The book references anxiety about the future of the world. The parents come into the picture only after the children have saved the world.
’Amr’s book is a gift when read through the eyes of children’s imagination and consciousness. He may be shouting out from within the cave to tell us adults that children are now perceptibly on their own.
Amr story allows us to understand that young people’s consciousness is framed in interaction with popular messages, knowledge, and images acquired via playing games, interacting with apps, and active social media presence. These children imagine their lives very differently to adults.
The question is whether our moral and religious registers are recognising young people’s languages and new ways of being. What we see in the house of Islam are heightened ceremonial and devotional expressions. What haven’t emerged are ways of recognising and connecting with young people’s consciousness, and moral worlds.
That we see, instead, is an embellishment of our Qur’an recitation tradition, widespread sufi mystical tariqa trends and long intense seasons of celebrating mawlid and Ashura. A generalised intensification of devotional and salvific Islamic expressions may be stepping into the breach to fill the void created by the lack of a shared language to make sense of the world.
Devotional acts, our ’ibadah, are the means to connect with Allah’s command. They serve as a dhikr, a reminder and disciplining of our bodies that connect us to our moral purposes. But devotional acts should not be the be-all and end-all of our religious responses. Exuberant ceremonial acts cannot stand in for the intellectual work and practices that are required in our search for ethical living in difficult times.
Ethical registers have not emerged in the house of Islam that are attuned to the sounds coming from the cave. What is important is that adults must actively work out the meanings of young people’s popular culture if they are to be allowed into their worlds.
Another prime example of a youthful conscientiousness is the creative work of rap artist Youngsta CPT, a Muslim named Riyadh Roberts from the Southern Suburbs. His artistic expressions are based on a mix of history, youth-subcultural life on the Cape Flats, and always inflected with the edgings of Muslim identity.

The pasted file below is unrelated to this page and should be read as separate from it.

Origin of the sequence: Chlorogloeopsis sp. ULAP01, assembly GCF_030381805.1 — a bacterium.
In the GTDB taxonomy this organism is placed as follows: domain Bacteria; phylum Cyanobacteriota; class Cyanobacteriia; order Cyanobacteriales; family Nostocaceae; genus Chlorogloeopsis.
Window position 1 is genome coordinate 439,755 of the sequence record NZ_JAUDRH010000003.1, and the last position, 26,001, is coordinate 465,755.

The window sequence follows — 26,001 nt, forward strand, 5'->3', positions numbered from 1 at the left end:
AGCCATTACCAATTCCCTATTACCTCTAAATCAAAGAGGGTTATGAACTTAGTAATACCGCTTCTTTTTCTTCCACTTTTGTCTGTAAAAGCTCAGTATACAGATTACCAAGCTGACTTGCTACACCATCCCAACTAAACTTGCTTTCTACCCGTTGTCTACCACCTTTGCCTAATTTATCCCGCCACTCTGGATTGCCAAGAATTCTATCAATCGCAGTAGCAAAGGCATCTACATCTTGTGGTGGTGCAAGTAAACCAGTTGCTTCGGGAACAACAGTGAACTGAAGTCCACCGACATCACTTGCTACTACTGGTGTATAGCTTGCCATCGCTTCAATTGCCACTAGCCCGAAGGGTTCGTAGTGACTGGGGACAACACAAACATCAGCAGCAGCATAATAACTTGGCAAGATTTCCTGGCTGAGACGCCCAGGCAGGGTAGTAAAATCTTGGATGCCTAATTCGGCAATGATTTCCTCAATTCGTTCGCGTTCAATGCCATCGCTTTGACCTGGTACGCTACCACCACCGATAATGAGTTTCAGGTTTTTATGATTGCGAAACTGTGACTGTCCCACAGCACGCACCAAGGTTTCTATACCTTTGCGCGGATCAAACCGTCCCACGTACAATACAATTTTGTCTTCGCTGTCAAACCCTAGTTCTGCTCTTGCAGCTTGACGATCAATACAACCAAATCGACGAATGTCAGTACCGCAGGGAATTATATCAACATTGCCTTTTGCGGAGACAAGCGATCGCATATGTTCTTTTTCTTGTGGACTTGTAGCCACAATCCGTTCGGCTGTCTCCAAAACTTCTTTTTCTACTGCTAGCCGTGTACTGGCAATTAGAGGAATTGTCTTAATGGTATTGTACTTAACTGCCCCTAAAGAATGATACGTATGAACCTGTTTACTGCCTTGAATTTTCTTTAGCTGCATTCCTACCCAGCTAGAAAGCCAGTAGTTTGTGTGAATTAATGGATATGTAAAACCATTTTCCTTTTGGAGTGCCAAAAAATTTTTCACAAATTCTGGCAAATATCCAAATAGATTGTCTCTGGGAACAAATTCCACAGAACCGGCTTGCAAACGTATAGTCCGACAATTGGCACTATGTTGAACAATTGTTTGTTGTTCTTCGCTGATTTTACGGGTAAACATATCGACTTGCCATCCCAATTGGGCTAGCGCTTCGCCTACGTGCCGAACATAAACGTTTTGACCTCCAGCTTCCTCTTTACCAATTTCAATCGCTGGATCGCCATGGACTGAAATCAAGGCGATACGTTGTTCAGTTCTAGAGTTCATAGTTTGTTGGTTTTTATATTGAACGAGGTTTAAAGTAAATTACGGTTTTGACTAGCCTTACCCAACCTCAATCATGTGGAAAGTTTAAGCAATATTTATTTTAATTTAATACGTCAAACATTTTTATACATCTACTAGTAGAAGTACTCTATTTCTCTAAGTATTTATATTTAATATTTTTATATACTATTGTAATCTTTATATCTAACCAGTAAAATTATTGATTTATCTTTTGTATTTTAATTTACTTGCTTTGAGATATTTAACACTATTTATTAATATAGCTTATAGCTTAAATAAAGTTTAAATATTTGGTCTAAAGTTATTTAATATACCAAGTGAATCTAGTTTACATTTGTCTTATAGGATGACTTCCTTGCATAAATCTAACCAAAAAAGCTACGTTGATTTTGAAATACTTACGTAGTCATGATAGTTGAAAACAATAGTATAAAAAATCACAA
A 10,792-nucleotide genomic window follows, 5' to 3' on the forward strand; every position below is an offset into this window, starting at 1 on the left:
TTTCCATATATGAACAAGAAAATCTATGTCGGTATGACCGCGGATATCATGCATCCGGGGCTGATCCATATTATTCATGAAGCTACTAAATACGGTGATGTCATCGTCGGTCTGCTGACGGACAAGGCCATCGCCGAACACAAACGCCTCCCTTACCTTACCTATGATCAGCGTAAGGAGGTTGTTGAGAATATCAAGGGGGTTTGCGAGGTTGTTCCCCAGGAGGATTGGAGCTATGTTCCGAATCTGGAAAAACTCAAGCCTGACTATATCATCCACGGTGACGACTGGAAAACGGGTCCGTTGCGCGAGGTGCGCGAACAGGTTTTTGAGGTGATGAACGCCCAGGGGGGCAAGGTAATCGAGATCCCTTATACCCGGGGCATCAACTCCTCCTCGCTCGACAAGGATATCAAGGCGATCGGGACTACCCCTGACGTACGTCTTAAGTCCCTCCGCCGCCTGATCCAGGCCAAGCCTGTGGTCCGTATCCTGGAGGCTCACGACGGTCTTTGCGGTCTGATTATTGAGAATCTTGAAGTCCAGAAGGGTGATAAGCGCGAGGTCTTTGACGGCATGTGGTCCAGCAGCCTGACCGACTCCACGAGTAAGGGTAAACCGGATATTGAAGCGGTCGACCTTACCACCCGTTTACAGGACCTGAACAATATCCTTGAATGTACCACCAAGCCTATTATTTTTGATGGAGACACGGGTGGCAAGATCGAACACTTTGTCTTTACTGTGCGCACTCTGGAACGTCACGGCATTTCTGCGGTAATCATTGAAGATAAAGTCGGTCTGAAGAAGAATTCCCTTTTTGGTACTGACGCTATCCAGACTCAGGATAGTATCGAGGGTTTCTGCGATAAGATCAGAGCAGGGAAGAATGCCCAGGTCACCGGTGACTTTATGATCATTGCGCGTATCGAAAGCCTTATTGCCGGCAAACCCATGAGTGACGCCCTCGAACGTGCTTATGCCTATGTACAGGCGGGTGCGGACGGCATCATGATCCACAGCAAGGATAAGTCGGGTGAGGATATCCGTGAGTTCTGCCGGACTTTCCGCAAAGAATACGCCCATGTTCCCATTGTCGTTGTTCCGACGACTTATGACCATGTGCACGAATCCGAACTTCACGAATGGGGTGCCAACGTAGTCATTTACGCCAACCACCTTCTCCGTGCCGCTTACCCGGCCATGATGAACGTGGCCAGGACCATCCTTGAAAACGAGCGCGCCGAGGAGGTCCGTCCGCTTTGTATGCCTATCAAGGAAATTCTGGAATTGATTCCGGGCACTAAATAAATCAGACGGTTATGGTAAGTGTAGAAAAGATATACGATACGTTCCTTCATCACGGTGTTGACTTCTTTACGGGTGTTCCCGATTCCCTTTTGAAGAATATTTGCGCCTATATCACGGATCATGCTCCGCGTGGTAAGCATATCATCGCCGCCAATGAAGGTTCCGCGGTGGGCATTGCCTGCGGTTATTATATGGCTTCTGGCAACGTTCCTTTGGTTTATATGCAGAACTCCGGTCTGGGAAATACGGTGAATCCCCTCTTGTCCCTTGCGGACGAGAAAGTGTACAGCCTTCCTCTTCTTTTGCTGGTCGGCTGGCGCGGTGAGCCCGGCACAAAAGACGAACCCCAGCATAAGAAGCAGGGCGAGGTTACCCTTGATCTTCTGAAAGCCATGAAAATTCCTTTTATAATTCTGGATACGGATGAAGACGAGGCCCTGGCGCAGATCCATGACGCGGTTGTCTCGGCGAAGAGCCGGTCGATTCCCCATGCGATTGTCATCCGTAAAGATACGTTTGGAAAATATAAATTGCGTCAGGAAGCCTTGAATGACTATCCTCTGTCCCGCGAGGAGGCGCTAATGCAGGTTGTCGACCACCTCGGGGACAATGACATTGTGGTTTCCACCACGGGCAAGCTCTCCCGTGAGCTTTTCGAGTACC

Youngsta CPT is not an example of narrow moral virtue preached from the mimbar. Yet, he is fully alive. He is a creative meaning maker experimenting with life’s contradictions and multiple challenges.
Understanding his art holds potential for us to access young people’s meanings on their own terms. It contains the potential for religion to productively become part of the mix of young lives, a force for good, not a distraction.
I end the khutbah with a call for building common ground for inclusive dialogue. Developing complex Islamic literacies is an urgent task. We must now step away from a cut and paste version of Islam. The past is a resource for critical application. An unthinking literal Islam simply won’t do.
Young people are voting with their feet against moral languages that don’t speak to them. We must put ourselves into a position as a society to come to understand the complex ground on which young people go about making their lives. And, we must listen attentively to how life works for them.
We must respond to the call by Allah in Surah Ibrahim (Q14, V4),
And never have We sent forth any apostle otherwise than [with a message] in his own people’s tongue, so that he might make [the truth] clear unto them
This aayah makes it clear that we must learn to speak with clarity in the tongue or the language of youth by connecting with their concerns and problems.
It is only by locating our moral and religious language inside of the complexity of young lives that we will make Allah’s mercy and compassion a touchstone for them.
Such a situation will depend on us adults radically shifting our dominant religious and moral language towards connecting with their registers rather than expecting them to shift towards ours.
Failure to do this would mean that young people will figuratively choose to remain in the cave, refusing to become contaminated by the deadening religious languages that fail to recognise their concerns and livelihoods.
Fataar, Aslam. 2019. Searching for Ethical agency in postapartheid Cape Town: An anthology, Africa Sun Media, Stellenbosch.
Salie, Amr, 2018. The Mothmen Files. Printed by On Demand: www.printondemand.co.za